2106.07 Formulating and Supporting Rejections For Lack Of Subject Matter Eligibility [R-10.2019]
Eligibility rejections must be based on failure to comply with the substantive law under 35 U.S.C. 101 as interpreted by judicial precedent. The substantive law on eligibility is discussed in MPEP §§ 2106.03 through 2106.06. Examination guidance, training, and explanatory examples discuss the substantive law and establish the policies and procedures to be followed by examiners in evaluating patent applications for compliance with the substantive law, but do not serve as a basis for a rejection. Accordingly, while it would be acceptable for applicants to cite training materials or examples in support of an argument for finding eligibility in an appropriate factual situation, applicants should not be required to model their claims or responses after the training materials or examples to attain eligibility.
When evaluating a claimed invention for compliance with the substantive law on eligibility, examiners should review the record as a whole (e.g., the specification, claims, the prosecution history, and any relevant case law precedent or prior art) before reaching a conclusion with regard to whether the claimed invention sets forth patent eligible subject matter. The evaluation of whether the claimed invention qualifies as patent-eligible subject matter should be made on a claim-by-claim basis, because claims do not automatically rise or fall with similar claims in an application. For example, even if an independent claim is determined to be ineligible, the dependent claims may be eligible because they add limitations that integrate the judicial exception into a practical application or amount to significantly more than the judicial exception recited in the independent claim. And conversely, even if an independent claim is determined to be eligible, a dependent claim may be ineligible because it adds a judicial exception without also adding limitations that integrate the judicial exception or provide significantly more. Thus, each claim in an application should be considered separately based on the particular elements recited therein.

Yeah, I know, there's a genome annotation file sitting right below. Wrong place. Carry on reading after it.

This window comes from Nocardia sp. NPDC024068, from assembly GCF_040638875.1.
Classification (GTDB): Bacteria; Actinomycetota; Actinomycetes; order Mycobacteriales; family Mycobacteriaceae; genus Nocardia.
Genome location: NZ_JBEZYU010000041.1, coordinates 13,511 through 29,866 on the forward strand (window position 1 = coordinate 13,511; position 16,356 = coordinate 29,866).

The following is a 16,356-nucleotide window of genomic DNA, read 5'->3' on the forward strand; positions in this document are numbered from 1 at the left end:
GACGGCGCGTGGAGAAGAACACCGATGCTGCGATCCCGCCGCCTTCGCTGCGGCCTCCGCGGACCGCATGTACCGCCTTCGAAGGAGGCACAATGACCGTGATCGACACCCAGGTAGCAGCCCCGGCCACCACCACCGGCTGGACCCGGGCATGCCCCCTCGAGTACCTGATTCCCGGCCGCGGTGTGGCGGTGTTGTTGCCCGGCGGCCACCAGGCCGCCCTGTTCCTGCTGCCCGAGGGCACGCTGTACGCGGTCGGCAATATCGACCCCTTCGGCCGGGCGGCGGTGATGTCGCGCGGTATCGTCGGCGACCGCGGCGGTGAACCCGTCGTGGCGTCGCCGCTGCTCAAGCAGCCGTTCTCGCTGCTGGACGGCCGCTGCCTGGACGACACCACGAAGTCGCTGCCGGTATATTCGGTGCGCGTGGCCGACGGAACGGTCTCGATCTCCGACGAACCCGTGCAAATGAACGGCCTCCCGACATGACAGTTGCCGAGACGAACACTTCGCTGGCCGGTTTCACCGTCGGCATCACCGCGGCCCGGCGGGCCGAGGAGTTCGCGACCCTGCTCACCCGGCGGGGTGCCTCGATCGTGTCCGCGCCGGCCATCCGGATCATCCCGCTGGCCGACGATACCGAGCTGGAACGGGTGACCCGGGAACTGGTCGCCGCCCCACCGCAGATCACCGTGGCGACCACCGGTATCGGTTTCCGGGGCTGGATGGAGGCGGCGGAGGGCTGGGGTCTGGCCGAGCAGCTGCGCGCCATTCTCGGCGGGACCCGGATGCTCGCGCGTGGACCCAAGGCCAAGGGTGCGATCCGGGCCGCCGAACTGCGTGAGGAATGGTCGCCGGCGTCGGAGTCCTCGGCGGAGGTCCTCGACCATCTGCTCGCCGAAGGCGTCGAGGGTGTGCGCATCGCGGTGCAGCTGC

If the evaluation of the claimed invention results in a conclusion that it is more likely than not that the claim as a whole does not satisfy both criteria for eligibility (Step 1: NO and/or Step 2B: NO), then examiners should formulate an appropriate rejection of that claim under Step 1 and/or Step 2B. The rejection should set forth a prima facie case of ineligibility under the substantive law. The concept of the prima facie case is a procedural tool of patent examination, which allocates the burdens going forward between the examiner and applicant. In particular, the initial burden is on the examiner to explain why a claim or claims are ineligible for patenting clearly and specifically, so that applicant has sufficient notice and is able to effectively respond.
When an examiner determines a claim does not fall within a statutory category (Step 1: NO), the rejection should provide an explanation of why the claim does not fall within one of the four statutory categories of invention. See MPEP § 2106.03 for a discussion of Step 1 and the statutory categories of invention.
When an examiner determines that a claim is directed to a judicial exception (Step 2A: YES) and does not provide an inventive concept (Step 2B: NO), the rejection should provide an explanation for each part of the Step 2 analysis. For example, the rejection should identify the judicial exception by referring to what is recited (i.e., set forth or described) in the claim and explain why it is considered an exception, identify any additional elements (specifically point to claim features/limitations/steps) recited in the claim beyond the identified judicial exception, and explain the reason(s) that the additional elements taken individually, and also taken as a combination, 1) do not integrate the judicial exception into a practical application and 2) do not result in the claim as a whole amounting to significantly more than the judicial exception. See MPEP § 2106.04 et seq. for a discussion of Step 2A and the judicial exceptions, MPEP § 2106.05 et seq. for a discussion of Step 2B and the search for an inventive concept, and MPEP § 2106.07(a) for more information on formulating an ineligibility rejection.
If the evaluation of the claimed invention results in a conclusion that it is more likely than not that the claimed invention falls within a statutory category (Step 1: YES) and is either not directed to a judicial exception (Step 2A: NO) or is directed to a judicial exception and amounts to significantly more than the judicial exception (Step 2B: YES), then the examiner should not reject the claim. When evaluating a response by applicant to a subject matter eligibility rejection, examiners must carefully consider all of applicant’s arguments and evidence presented to rebut the rejection. If applicant properly challenges the examiner’s findings, the rejection should be withdrawn or, if the examiner deems it appropriate to maintain the rejection, a rebuttal must be provided in the next Office action. This is discussed in greater detail in MPEP § 2106.07(b).